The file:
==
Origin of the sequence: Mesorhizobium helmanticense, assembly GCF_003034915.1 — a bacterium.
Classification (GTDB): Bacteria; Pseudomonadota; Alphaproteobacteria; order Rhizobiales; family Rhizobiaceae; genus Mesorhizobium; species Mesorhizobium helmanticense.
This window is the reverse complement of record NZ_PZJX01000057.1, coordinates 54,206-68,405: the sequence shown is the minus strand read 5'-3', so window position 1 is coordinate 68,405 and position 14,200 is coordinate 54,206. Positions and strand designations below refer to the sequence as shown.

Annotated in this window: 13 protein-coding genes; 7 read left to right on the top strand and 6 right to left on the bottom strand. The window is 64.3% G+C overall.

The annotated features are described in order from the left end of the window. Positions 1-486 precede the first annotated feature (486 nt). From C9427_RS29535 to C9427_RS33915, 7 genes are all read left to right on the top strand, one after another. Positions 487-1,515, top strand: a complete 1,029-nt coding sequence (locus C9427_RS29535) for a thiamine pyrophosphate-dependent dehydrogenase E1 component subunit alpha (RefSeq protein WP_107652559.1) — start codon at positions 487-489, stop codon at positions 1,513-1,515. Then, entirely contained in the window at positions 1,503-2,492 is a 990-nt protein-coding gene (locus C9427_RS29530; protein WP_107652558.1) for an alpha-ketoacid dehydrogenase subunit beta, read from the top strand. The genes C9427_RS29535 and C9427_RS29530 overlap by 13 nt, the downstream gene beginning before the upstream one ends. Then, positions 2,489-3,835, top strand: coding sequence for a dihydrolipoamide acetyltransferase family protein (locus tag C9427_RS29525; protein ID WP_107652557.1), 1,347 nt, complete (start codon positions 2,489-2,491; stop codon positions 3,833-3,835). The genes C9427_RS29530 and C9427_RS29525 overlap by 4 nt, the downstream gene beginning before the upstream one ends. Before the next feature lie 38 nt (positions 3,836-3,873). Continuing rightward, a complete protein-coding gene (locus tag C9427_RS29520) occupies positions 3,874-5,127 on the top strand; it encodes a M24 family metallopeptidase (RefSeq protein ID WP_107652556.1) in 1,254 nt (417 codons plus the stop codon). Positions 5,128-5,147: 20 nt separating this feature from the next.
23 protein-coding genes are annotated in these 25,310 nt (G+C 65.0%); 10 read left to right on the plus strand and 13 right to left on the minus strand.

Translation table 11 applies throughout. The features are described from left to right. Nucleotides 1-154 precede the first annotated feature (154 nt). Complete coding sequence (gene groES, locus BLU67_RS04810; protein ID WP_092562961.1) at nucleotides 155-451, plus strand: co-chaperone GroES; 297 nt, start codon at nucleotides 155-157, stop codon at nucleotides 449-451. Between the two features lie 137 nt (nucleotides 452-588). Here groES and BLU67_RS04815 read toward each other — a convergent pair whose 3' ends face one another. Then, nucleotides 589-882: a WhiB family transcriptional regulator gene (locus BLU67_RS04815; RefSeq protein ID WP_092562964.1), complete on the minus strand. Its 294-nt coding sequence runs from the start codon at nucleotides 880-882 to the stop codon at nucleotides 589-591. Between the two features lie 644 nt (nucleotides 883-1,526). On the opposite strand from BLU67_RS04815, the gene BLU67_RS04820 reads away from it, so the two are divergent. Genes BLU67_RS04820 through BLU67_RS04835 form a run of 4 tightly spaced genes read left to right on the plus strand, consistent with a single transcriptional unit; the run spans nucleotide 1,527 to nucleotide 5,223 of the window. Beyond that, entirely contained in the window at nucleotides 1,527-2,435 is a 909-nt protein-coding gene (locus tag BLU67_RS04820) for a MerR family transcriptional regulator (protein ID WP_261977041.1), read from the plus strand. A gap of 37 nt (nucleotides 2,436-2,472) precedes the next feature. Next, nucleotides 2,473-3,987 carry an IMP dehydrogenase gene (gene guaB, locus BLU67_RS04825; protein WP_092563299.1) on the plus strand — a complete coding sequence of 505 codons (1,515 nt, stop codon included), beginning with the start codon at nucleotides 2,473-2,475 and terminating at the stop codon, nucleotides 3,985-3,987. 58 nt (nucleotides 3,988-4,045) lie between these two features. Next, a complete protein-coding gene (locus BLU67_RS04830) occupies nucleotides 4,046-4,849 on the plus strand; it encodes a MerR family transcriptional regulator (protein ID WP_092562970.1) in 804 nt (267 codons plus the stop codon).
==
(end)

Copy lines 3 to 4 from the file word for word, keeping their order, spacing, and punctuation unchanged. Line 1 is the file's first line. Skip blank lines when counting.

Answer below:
This window is the reverse complement of record NZ_PZJX01000057.1, coordinates 54,206-68,405: the sequence shown is the minus strand read 5'-3', so window position 1 is coordinate 68,405 and position 14,200 is coordinate 54,206. Positions and strand designations below refer to the sequence as shown.

Annotated in this window: 13 protein-coding genes; 7 read left to right on the top strand and 6 right to left on the bottom strand. The window is 64.3% G+C overall.